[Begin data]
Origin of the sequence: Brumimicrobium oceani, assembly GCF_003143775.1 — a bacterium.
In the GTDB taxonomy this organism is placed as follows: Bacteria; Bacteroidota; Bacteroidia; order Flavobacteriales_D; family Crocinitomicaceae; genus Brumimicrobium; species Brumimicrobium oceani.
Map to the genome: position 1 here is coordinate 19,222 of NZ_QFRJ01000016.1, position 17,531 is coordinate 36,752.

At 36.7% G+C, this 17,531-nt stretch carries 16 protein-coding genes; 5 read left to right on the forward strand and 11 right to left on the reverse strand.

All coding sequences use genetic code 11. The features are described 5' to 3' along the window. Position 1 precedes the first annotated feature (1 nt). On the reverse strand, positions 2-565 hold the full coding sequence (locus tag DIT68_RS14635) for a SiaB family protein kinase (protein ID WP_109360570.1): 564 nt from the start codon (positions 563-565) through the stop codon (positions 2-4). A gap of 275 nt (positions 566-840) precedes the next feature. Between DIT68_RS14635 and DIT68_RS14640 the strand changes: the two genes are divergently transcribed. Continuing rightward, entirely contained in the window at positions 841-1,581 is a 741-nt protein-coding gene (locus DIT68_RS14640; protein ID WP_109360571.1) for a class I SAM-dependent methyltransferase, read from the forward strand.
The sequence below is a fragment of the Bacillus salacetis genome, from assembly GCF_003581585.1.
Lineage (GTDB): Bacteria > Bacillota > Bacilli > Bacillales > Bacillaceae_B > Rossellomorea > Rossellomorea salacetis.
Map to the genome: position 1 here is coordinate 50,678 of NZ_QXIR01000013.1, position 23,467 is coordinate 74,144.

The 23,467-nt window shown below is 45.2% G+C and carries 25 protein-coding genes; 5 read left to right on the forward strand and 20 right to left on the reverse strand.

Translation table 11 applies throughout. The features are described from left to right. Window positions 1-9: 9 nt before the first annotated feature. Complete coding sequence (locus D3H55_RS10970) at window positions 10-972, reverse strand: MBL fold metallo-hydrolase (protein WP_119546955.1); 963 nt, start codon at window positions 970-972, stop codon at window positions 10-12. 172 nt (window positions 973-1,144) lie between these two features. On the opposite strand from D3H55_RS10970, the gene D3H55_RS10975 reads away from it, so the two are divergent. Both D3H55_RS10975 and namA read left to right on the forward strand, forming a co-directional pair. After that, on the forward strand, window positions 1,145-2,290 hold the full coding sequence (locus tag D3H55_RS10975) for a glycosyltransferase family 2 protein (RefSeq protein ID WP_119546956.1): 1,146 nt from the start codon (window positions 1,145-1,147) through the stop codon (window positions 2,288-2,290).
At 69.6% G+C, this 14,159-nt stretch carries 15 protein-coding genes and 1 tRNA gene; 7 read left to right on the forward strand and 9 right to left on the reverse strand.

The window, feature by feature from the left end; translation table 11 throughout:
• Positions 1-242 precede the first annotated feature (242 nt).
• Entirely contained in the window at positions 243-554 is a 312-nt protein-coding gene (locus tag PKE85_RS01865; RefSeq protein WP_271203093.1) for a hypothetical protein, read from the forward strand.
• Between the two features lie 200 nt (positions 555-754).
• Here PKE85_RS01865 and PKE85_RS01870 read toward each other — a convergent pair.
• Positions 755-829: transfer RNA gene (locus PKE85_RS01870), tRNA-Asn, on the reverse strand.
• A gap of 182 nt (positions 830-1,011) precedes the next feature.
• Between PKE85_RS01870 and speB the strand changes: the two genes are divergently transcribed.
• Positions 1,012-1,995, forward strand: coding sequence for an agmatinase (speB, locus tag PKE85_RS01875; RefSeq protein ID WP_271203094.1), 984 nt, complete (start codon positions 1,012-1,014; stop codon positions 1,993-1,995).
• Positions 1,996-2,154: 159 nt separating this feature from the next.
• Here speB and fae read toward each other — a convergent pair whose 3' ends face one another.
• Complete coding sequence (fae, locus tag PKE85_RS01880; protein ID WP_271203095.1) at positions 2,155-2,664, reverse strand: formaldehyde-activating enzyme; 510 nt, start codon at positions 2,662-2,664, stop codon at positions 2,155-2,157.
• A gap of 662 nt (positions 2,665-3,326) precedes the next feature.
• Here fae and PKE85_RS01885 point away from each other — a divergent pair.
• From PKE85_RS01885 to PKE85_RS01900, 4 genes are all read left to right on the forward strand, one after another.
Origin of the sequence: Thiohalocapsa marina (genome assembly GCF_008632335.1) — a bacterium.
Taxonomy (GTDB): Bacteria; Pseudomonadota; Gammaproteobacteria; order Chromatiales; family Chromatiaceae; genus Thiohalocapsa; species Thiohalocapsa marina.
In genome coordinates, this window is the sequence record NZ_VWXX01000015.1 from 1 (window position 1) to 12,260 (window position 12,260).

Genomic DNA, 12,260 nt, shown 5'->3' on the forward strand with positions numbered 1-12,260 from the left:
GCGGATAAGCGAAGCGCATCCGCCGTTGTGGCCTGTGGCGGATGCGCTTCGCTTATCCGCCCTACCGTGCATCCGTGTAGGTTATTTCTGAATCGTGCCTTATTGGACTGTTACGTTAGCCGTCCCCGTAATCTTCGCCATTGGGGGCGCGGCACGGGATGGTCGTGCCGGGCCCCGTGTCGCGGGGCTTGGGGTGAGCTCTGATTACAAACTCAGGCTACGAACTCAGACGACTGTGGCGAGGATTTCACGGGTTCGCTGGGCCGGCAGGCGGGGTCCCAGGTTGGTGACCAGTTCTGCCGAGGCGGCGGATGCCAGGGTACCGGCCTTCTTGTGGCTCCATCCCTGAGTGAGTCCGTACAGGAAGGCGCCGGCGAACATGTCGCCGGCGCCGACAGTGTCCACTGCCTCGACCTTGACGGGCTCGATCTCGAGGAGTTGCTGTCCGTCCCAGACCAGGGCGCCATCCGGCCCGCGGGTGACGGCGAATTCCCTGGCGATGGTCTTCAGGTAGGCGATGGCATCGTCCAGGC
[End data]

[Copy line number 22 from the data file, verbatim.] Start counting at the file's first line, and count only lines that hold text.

• Here speB and fae read toward each other — a convergent pair whose 3' ends face one another.